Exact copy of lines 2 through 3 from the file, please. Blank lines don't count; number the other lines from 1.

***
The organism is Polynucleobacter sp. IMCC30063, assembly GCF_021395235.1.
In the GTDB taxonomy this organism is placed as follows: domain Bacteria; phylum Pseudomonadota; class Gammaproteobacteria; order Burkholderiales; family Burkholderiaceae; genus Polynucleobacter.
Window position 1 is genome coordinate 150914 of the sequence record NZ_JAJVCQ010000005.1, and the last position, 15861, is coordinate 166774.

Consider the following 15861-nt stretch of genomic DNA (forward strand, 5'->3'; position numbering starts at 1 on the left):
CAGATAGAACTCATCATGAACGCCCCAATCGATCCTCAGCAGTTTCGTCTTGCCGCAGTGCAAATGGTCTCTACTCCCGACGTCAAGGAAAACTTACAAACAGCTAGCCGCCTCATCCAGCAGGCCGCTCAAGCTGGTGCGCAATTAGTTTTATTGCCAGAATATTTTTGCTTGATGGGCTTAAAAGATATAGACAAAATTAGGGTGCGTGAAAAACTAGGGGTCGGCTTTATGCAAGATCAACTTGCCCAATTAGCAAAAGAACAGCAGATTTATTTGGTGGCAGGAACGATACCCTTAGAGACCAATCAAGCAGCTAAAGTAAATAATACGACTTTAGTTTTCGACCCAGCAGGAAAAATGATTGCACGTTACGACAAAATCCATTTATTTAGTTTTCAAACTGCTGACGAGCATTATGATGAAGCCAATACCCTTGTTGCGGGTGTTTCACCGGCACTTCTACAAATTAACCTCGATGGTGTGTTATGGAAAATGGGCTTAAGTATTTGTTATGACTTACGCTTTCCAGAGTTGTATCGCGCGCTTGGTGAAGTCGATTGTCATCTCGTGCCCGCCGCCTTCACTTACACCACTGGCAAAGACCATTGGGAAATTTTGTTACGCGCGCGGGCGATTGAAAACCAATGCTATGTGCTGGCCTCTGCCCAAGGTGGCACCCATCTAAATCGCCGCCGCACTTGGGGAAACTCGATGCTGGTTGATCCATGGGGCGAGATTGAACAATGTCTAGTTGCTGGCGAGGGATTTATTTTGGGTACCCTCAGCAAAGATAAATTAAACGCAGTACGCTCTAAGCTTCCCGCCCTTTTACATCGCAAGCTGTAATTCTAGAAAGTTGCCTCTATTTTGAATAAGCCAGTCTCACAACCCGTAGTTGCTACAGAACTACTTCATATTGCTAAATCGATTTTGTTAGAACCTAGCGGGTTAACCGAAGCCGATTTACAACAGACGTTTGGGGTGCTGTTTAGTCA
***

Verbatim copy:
In the GTDB taxonomy this organism is placed as follows: domain Bacteria; phylum Pseudomonadota; class Gammaproteobacteria; order Burkholderiales; family Burkholderiaceae; genus Polynucleobacter.
Window position 1 is genome coordinate 150914 of the sequence record NZ_JAJVCQ010000005.1, and the last position, 15861, is coordinate 166774.